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Black Early Voters in DeKalb Focused on Medicaid, Gun Control, and Education

We stopped by precincts in DeKalb County to learn what is motivating locals who cast their ballots ahead of Election Day.

More than 1 million Georgians have already cast their vote prior to Election Day, according to the Georgia secretary of state’s office. (Ben Gray/Associated Press)

Before, during, and after the Nov. 8 midterm election in Georgia, Capital B Atlanta will be speaking with Black voters to hear your thoughts and share your stories. From the campaign trail to local events, “What Black Voters Are Saying” wants to document the issues most important to you. Want to share your story? Hit up politics reporter Chauncey Alcorn at

Early voting has kicked off here in metro Atlanta, and voters statewide are showing up in historic numbers to cast their ballot in the November midterm election.

With high-stakes races like the gubernatorial rematch between Democratic nominee Stacey Abrams and incumbent Republican Gov. Brian Kemp and the U.S. Senate race between Democratic incumbent Raphael Warnock and Republican Herschel Walker at hand, the Georgia secretary of state’s office reported that more than 1 million Georgians have already cast their vote ahead of Election Day, set for Nov. 8. 

Capital B Atlanta visited a few early-voting locations in DeKalb County to talk to Black voters about what motivated them to cast their ballots this election season.

As we talked to voters, we found that Black residents have concerns — ranging from Medicaid coverage to public school education — that they are hoping to be heard this midterm.

Here’s what they had to say.

Lexi, educator, Stone Mountain

“I’m here today to make sure my voice is heard, and that’s by voting for Stacey Abrams and Rev. Raphael Warnock. We need candidates who understand the people and what life is like for us out here. I believe both of those candidates have done more than enough to show us that when they are elected, they won’t leave us behind.”

John Ganton, 89, retired, Stonecrest

“I worked in the public education system for over 30 years, and Black children, Black schools, are still facing the same issues that we faced when I was first starting out. I have kids and grandchildren who went on to become teachers, and I’m constantly hearing about the learning loss Black children experienced because of COVID-19. We need a governor who is going to recognize the issue and address it before it’s too late.”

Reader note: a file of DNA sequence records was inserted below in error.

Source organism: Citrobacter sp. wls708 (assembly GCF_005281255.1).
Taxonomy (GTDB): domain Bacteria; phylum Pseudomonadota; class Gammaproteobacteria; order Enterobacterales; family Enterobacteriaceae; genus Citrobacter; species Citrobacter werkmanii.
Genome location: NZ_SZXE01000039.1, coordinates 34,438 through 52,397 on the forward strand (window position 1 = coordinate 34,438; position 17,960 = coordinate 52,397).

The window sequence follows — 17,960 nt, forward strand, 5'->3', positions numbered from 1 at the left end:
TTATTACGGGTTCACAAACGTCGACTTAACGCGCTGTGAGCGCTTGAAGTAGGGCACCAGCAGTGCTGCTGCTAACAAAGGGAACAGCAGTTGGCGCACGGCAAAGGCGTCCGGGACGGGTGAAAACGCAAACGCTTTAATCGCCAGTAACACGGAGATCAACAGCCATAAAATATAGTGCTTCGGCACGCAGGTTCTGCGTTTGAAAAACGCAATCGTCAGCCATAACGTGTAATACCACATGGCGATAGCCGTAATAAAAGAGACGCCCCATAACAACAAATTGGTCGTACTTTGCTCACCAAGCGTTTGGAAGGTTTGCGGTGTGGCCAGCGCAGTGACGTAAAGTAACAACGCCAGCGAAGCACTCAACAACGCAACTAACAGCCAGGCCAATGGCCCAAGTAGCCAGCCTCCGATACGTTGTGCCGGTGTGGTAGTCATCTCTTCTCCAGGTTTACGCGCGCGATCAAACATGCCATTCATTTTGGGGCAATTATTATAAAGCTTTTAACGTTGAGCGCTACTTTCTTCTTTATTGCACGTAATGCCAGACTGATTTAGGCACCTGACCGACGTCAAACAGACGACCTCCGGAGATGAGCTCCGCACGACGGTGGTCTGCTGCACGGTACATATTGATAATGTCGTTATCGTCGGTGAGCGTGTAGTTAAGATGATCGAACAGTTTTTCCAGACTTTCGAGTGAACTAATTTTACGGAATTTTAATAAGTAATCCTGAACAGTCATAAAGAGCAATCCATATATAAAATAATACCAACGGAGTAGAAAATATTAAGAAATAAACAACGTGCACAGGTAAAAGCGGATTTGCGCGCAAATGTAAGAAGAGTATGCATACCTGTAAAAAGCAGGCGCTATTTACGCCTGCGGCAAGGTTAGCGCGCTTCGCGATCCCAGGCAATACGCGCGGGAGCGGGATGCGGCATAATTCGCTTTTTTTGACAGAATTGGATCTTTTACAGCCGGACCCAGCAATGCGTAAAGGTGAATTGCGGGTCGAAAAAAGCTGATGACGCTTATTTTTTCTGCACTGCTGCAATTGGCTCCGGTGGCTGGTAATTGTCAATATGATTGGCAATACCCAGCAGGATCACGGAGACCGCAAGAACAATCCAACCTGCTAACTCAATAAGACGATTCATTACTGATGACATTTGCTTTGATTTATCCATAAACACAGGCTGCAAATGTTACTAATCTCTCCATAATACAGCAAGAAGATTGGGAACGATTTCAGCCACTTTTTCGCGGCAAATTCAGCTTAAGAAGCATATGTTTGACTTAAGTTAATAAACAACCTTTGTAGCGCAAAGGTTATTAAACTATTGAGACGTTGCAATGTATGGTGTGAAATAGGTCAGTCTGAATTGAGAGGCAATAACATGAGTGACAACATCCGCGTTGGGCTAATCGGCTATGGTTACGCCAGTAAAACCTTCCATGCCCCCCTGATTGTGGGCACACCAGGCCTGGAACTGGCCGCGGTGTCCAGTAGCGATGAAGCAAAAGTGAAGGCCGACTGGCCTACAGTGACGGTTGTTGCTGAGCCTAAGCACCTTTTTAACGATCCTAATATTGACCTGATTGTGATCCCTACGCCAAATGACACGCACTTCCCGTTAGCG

Emma Dix, 72, retired, Decatur

“I’m worried about my Medicaid. My monthly cost went up $25. It doesn’t seem like a lot, but I’m on a fixed income, surviving off my Social Security and my retirement fund. What happens to me if it becomes unaffordable and I can’t afford my doctor’s appointments, or I can’t afford the medical care that I need if I have an accident?”

Casey, 19, Lithonia, college student

“It’s always talked about how young people aren’t interested in voting, but I think that’s far from the truth. I came out to vote today because I have concerns about my future and what life I will be able to live. The cost of living today is something that will affect my life tomorrow and the day after that. So I know more people my age will come out to vote just off the strength of that alone.”

Ann Johnson, 54, bank teller, Decatur

“My biggest motivation is gun control. By removing the need for a concealed carry weapons license, our current governor unleashed a plague on the Black community, and I need us to wake up and recognize that. It seems all great until we start seeing the consequences that will mean the death of our young Black sons, brothers, fathers, uncles, and so much more. It was strategic as a means to further put us, Black people, down and weaponize those who see us as a threat.”

Damon Rogers, 55, project management, Avondale Estates

“I’m voting because they silenced us in 2016, 2018, and in 2020. These last six years have been the most polarizing time for the Black community as they continue to strip our rights in national and state politics. I’m able and I am healthy, and as long as I am those two things, I will continue to cast my vote so my voice can be heard.”

Aethna Lewis, 68, retired, Decatur

“I vote because I’m tired. I’m tired of being less than and watching them roll back on all our civil rights as Black people in this country. We need politicians who not only look like us, but politicians who are for us — ones who cannot be bought and sold at auction.”